Moreover, since the end of the Cold War did not mean the disappearance of war altogether but rather significant changes in the character of armed conflicts, these changes also necessarily affected the sub-field of international security, bringing with it critical security studies and a renewed interest in ethnic conflict. Significant department contributions here can be listed as Paul Roe’s articles in the Review of International Studies ("The ‘Value’ of Positive Security") and the European Journal of International Relations ("Former Yugoslavia: The Security Dilemma That Never Was?"), and Erin Jenne’s award-winning book, Ethnic Bargaining: The Paradox of Minority Empowerment.
With a number of such conflicts occurring both within Europe and on its eastern periphery—for example, former Yugoslavia, Moldova, Armenia-Azerbaijan and Russia-Georgia—IRES’s concern has been not only with the conflicts themselves, but also with the efforts of the European Union and other actors in conflict resolution and peace-building measures. Worthy of note in this regard is Michael Merlingen’s book, European Union Peace-building and Policing: Governance and the European Security and Defence Policy.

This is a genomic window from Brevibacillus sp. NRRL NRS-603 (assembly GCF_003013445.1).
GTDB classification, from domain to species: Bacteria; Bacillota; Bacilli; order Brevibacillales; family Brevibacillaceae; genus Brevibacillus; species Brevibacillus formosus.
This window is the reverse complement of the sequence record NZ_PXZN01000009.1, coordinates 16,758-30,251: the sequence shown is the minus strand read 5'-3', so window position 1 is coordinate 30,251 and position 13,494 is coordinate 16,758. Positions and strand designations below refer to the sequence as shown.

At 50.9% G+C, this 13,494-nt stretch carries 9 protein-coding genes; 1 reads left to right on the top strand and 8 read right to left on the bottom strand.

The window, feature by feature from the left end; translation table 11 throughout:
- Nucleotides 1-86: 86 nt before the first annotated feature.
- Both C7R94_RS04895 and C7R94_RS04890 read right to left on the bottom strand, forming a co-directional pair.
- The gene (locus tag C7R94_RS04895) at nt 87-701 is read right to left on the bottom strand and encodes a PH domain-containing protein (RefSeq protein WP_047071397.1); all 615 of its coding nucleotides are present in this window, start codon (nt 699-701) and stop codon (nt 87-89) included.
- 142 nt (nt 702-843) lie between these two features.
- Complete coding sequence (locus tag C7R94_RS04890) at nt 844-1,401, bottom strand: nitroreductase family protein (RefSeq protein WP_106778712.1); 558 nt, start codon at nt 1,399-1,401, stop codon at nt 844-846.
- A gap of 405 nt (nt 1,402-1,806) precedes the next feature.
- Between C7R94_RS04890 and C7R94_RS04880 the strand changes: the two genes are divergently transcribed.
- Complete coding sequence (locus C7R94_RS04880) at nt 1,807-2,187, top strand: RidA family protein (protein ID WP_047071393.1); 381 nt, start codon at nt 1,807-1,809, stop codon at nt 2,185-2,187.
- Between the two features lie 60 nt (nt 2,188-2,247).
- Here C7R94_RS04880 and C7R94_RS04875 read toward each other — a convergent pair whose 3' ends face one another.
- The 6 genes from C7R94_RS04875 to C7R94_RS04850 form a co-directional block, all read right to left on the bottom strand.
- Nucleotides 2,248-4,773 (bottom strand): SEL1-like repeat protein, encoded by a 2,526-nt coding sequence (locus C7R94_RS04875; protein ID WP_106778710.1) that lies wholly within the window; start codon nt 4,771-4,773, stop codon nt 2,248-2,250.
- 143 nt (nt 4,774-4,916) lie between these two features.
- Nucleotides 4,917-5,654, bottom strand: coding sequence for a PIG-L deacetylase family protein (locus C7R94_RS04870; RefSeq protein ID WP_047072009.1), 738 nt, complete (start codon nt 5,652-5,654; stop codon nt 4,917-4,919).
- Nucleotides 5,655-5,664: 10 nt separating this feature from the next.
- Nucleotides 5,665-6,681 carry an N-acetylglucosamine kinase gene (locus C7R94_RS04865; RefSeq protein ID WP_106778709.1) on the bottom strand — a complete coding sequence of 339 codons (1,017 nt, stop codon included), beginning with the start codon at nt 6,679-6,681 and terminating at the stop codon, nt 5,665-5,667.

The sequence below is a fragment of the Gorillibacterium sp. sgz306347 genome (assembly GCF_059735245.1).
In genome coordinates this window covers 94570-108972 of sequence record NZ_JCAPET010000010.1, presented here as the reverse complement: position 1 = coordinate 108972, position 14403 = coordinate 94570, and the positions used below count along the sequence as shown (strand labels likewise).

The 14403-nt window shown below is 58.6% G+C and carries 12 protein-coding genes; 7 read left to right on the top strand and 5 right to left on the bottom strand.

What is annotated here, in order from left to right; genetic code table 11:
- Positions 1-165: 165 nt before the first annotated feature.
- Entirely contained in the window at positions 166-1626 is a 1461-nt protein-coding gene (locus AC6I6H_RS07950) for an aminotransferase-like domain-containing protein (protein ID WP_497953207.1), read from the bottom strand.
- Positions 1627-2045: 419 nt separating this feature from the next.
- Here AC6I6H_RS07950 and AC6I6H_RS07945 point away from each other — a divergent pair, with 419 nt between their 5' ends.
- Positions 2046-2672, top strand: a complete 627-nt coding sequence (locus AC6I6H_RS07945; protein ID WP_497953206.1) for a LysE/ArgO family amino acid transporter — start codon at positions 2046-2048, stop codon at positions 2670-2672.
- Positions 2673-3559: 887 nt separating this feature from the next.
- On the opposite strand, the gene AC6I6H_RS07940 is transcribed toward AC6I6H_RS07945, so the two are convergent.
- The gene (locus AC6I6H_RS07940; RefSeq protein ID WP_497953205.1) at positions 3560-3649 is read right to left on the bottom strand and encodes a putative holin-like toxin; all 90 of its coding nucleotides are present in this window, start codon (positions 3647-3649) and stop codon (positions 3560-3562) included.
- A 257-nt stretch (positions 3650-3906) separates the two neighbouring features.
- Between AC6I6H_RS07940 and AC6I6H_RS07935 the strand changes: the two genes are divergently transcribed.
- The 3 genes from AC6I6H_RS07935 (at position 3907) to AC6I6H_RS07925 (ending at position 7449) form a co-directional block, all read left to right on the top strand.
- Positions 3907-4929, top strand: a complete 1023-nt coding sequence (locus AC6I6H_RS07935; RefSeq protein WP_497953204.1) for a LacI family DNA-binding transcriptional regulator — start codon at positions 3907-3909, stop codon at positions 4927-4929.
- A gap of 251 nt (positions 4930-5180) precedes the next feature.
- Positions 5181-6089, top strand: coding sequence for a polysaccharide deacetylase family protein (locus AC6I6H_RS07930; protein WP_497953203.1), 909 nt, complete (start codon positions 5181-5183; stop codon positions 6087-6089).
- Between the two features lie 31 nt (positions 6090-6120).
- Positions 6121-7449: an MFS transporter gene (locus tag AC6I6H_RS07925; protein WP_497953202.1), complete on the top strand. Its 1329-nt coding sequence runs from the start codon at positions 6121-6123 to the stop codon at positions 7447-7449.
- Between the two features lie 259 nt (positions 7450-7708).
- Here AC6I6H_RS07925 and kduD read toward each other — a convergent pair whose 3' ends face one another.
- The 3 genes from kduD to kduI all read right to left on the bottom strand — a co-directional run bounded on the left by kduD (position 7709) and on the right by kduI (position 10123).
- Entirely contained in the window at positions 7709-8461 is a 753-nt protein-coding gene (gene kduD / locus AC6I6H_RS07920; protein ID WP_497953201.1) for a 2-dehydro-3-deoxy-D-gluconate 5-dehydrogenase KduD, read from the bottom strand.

Moreover, with the dissolution of the Soviet Union, relations between Russia and its successor states have been critical in defining new political spaces and forms of engagement, as discussed in noteworthy contributions by department faculty: Alexander Astrov’s "The ‘Return of History’ or Technocratic Administration," which looks at the effects of the depoliticization of Russia-Estonia Relations, and Matteo Fumagalli’s "Alignments and Re-Alignments in Central Asia," in International Political Science Review, which investigates the role of regime security and survival in shaping the foreign policy conduct of non-western states.
Expertise in IRES has been especially strong on the East-Central European region, with a special focus on the processes of EU integration and enlargement. This emphasis has led to studies on Europeanization, through conditionality or other means, on European Neighborhood Policy and on the EU’s democracy promotion. The department’s numerous works in this field include the article by former faculty Ulrich Sedelmeier, "The EU's Role as a Promoter of Human Rights and Democracy: Enlargement Policy Practice and Role Formation," Thomas Fetzer’s "The Road to a United Europe: Interpretations of the Process of European Integration," as well as Peter Balazs’s numerous contributions to this field.